We all know that fasting is a big part of worship in Islam, and we can listen to scholars of Islam as well as health experts tell us all day long about the benefits of fasting, but today I wanted to tell you about how fasting has actually impacted my life, and the changes I have seen happen since I began fasting.
A little bit of background on my fasting story: Basically, when I first converted I was terrified of my first Ramadan. So about six months in advance, I began doing voluntary fasting in order to prepare my body a little bit for a whole month of no food, no water, all day long (this is one of the benefits in and of itself! Your body gets used to it and then you don’t feel quite so exhausted and grumpy and can have more focus on prayer and other worship when Ramadan comes around!).
I knew there were various days during the weeks/months that it was sunnah to fast, but I began simple with only Thursdays. I started about six months before Ramadan, around November. It was a great way to ease into fasting; short days to begin with in the winter, and then as I built up my resistance, the days began to get longer. Eventually I also added in Mondays.
I’m not going to lie, the first few fasts were awful. It was only around a ten or so hour fasting day, but I felt exhausted, angry, and like I would never be full again (dramatic much?).
But after I broke through the proverbial wall, I began to realise that when I was fasting, I actually felt really great. Firstly, I had hugely increased concentration. I used to get most of the week’s worth of homework and studying done on Thursdays, because I concentrated so well while fasting. Perhaps part of that was the fact that my brain wants to do anything but think of how hungry I am, but hey, whatever works.
My body itself also feels great when fasting. When I fast, I tend to drink lots more water during the nights preceding and following my fast, so I am actually much better hydrated than I usually would be. I also tend to be more careful of what I am putting in my body at fast-breaking time—after fasting I usually opt for salads and soups instead of anything heavy or oily, which has obvious health benefits.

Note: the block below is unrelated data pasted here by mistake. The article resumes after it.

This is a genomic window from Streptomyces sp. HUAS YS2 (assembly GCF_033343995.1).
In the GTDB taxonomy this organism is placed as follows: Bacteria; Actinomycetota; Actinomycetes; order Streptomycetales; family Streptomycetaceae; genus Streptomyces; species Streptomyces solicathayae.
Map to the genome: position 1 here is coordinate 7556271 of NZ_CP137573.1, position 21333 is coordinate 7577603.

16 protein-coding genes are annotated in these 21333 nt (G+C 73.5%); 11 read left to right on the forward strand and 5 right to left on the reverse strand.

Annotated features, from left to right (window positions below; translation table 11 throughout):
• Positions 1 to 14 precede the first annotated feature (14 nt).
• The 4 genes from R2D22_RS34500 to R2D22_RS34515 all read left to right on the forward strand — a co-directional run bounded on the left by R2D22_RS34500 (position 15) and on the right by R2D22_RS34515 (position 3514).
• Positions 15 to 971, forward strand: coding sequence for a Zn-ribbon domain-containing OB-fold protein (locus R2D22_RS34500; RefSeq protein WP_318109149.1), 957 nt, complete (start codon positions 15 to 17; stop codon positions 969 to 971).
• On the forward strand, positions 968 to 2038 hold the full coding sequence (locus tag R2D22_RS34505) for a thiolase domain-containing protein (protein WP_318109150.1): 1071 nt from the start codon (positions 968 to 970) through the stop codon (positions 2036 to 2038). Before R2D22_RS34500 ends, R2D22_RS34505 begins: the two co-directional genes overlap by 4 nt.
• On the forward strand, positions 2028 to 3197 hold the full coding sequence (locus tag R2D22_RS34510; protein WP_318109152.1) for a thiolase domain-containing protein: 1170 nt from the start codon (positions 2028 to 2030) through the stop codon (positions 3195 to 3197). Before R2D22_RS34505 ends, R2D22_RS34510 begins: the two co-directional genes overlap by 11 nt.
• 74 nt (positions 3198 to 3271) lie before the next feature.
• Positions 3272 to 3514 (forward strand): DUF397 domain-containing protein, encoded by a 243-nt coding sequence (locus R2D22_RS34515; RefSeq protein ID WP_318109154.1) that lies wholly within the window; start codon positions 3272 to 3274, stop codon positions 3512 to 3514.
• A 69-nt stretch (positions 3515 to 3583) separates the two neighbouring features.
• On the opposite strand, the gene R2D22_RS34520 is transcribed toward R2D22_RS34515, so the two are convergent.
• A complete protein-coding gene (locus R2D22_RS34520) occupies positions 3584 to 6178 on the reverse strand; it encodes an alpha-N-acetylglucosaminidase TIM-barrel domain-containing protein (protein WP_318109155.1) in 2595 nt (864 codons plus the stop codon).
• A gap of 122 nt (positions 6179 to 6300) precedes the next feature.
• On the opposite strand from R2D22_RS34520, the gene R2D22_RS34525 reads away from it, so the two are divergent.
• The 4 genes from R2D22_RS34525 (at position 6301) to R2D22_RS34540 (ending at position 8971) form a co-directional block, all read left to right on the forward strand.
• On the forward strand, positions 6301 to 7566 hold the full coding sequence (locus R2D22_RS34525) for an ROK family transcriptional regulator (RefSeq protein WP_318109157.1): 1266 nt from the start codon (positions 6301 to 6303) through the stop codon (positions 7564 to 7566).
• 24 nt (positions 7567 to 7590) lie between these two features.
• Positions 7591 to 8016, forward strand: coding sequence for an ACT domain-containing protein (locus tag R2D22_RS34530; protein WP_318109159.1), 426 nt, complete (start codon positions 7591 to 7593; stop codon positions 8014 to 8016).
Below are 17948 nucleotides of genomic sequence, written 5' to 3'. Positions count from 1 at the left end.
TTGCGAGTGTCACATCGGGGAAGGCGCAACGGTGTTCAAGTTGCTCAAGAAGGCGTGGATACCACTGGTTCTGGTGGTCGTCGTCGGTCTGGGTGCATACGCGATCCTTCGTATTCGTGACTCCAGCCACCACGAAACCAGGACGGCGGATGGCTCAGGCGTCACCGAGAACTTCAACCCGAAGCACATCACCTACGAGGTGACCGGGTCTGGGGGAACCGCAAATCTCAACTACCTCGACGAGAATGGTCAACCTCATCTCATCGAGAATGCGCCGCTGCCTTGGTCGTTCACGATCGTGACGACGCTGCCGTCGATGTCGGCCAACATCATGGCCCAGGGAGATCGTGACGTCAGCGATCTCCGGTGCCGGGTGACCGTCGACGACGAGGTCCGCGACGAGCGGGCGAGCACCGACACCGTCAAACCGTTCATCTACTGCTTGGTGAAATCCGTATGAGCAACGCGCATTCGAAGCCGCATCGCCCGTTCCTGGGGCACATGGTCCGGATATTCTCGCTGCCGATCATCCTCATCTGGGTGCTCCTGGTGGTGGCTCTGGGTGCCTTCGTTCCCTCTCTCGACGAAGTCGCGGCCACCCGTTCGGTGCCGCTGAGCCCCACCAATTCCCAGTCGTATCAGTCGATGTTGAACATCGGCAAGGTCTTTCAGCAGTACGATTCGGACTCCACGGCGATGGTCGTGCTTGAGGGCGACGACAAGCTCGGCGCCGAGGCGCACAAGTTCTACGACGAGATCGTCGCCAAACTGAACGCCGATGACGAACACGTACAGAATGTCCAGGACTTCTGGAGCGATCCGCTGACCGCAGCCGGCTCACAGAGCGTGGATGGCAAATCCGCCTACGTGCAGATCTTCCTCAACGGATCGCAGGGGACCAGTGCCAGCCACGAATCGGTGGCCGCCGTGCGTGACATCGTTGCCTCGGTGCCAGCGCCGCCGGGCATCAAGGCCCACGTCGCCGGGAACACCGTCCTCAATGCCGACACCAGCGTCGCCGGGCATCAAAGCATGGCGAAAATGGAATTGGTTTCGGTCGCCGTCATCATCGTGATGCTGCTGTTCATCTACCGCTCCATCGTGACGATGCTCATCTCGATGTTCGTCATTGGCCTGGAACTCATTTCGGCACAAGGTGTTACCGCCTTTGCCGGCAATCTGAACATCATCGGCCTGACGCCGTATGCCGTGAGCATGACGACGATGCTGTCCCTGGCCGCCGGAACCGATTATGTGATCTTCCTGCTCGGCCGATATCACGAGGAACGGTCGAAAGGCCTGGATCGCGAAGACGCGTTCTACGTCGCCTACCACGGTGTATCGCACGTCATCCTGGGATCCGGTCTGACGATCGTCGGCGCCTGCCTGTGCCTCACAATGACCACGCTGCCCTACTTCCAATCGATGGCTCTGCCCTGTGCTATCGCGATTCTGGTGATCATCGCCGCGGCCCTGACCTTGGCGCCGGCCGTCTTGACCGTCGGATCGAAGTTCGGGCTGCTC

Fasting has also become a great way to detox. Especially when I am here in Algeria where it is the cultural norm to drink lots of fizzy drinks, eat lots of sugar, and have bread with every meal, whenever I get the chance I feel like I am hitting the reset button on my body. All of the harsh chemicals and synthetic colours and flavours have time to be flushed out of my body, and I can start new when I break my fast with a fresh salad.
Spiritually speaking, fasting allows me to get hyper-focused on worship for the day. This is a blessing in and of itself, and I find that on days when I fast I find far fewer excuses to be lazy about praying sunnah prayers, and I feel bad if I am sitting at home and I do not pray on time when I hear the call to prayer.
Lastly, I am a much nicer person when I am fasting. For many this is the exact opposite, but I have found that I am actually super conscious of how I am treating people while I fast. As you may have figured if you have been reading my writing for any length of time, I can be kind of a grump. And just ask my husband what happens if I miss lunch on a normal day.
But when I am fasting, every time I begin to get angry about anything, I am able to take a step back and ask myself, “is this something that I am genuinely upset about, or is my stomach talking for me right now?” I look back on various times I have been fasting and am honestly amazed by my own patience with people that I normally would have not given two seconds to, sometimes to the point where I wonder if it was really me talking to that person.
Do any of you do voluntary fasts? If so, what benefits have you noticed for yourself? If not, try it and let me know how it goes!
Note: For more on Islamic health and fitness for sisters, go check out Chelsea at Muslimah Healthy! I have just recently started following her site, and it is super interesting and informative!